Passengers secretly filmed in anti-terror trial

Sydney Morning Herald 01/06/03: Jim O'Rourke

Original Link:
http://www.smh.com.au/articles/2003/01/04/1041566268528.html

Authorities are trialling concealed high-tech, computer-linked video cameras that can film the face of every passenger arriving in Australia at Sydney Airport to help identify terrorists and other undesirable travellers.

Customs is also testing a world-first computerised face-recognition system that scans the faces of all passengers as they present their passports.

As part of the security trial, cameras have been set up in the arrivals hall to scan for terrorists or criminals.

The cameras, which have wide-angle lenses, sweep across the faces of all arriving passengers and send the images to a computer which matches the faces with pictures of wanted people stored in its memory.

The computer uses a series of complicated algorithmic equations to help identify people by searching through its data base and instantly analysing a person's unique facial features, including eyes and face shape.

If the computer matches the face with that of a known person, the operator of the surveillance system receives a silent alarm and alerts officers that the person should bequestioned.

The computer is said to be able to identify a passport holder even if they change hairstyle, grow a beard or wear glasses.

Customs confirmed it had been holding the so-called face-in-the-crowd identification trials for several months, and that it is evaluating the results.

A customs spokesman said the cameras were not yet searching for undesirable passengers, but were being trialled using volunteers from the service who mingle with arriving passengers. The camera scans the crowds, trying to pick out the officers whose images have already been stored in the computer memory.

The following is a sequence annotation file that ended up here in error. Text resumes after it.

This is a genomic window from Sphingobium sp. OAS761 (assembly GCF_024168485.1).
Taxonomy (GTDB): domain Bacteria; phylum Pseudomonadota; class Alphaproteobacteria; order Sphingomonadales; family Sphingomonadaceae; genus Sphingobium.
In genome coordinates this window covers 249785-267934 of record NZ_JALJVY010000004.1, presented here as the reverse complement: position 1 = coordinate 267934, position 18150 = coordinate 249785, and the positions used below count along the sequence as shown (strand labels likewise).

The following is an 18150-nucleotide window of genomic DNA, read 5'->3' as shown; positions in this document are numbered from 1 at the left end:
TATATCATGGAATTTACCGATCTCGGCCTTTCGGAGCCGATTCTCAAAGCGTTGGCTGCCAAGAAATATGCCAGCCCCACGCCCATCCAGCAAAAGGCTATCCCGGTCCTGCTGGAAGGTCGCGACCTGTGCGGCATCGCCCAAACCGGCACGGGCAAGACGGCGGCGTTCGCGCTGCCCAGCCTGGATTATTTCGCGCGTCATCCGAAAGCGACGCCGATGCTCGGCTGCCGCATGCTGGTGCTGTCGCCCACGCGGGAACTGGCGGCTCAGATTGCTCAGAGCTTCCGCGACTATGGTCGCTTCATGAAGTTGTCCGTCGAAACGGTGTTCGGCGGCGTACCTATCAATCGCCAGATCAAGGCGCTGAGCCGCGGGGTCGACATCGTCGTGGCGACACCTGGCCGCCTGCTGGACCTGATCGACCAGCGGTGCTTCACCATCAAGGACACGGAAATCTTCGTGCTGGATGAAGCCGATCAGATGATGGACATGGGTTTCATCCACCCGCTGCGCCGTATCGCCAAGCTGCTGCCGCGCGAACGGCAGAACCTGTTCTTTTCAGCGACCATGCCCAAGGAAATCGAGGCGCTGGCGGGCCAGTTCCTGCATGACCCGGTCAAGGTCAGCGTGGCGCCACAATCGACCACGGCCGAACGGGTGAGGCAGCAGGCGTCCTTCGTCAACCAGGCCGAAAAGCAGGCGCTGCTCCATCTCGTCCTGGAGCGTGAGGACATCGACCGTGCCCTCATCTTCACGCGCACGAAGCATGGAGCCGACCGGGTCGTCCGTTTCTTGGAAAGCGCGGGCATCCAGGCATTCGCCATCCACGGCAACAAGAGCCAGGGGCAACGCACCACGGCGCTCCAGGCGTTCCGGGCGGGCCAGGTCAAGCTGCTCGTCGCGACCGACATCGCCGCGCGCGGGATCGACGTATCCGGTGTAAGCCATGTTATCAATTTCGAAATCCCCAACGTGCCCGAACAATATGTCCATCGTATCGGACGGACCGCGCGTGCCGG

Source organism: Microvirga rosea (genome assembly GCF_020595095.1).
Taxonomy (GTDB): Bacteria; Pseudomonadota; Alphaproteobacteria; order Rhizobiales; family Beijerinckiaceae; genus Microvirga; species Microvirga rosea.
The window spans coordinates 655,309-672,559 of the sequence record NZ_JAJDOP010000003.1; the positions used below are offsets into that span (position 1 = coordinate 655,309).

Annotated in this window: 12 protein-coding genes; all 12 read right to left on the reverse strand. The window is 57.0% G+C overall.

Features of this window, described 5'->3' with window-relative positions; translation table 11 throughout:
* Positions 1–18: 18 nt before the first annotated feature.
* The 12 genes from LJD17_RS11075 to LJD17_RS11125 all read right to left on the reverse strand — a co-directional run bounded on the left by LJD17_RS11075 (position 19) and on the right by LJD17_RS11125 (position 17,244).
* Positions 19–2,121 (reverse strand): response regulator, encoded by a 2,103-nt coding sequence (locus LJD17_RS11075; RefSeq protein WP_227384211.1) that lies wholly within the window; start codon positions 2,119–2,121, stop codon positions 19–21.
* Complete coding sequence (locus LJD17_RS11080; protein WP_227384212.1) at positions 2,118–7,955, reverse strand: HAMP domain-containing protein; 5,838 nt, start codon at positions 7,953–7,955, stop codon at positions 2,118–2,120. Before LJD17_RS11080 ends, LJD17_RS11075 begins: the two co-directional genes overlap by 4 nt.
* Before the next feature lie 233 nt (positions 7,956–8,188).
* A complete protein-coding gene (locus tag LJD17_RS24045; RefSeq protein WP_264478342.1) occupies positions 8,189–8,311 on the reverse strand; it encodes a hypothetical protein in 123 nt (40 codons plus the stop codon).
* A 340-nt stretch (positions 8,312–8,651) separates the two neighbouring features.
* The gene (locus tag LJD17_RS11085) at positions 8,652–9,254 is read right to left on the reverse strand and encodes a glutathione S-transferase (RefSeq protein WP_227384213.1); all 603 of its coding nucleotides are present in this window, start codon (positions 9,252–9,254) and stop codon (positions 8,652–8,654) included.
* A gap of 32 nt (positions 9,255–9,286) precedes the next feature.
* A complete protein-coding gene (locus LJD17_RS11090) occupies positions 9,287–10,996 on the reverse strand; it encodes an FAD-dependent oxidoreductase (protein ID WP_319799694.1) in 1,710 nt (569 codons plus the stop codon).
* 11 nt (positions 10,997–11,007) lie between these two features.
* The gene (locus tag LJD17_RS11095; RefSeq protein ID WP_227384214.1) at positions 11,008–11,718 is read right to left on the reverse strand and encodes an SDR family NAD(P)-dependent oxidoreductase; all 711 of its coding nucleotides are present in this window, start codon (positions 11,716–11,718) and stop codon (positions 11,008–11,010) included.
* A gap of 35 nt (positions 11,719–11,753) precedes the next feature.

At the same time, customs is trialling the SmartGate face-recognition system, which uses the same computer software as the security-scan camera and is designed to ensure that a passport holder's image matches the person presenting the passport to authorities.

During the trial, which involves Qantas aircrew arriving back in Sydney, the passport holder places the document on an electronic scanner. At the same time, a camera scans the person's face and matches it against the photograph in the passport.

The computer also examines other security features of the passport, including visa stamps and immigration details.

Supplied by German company Cognitec, the system is designed to speed up passenger processing at border checkpoints. Cognitec boasts that passengers will be held up for a maximum of 10 seconds. If an accurate identity match is made, the passenger is automatically allowed through the customs barrier.

The company said the facial-recognition technology was the most natural and non-intrusive way to identify a person.

The customs spokesman said the service wanted to streamline passenger processing to help cope with expected increases in international passenger numbers in coming years.

In 2000-2001, there were about 17.9million passenger movements in and out of Australia.

The Customs Minister, Chris Ellison, said that similar security systems which identify hand geometry, fingerprints and the iris are being used successfully at major overseas airports, including Heathrow in London.

If the trial is successful, SmartGate is expected to be introduced to Sydney Airport by the end of this year before being rolled out at other capital-city airports.










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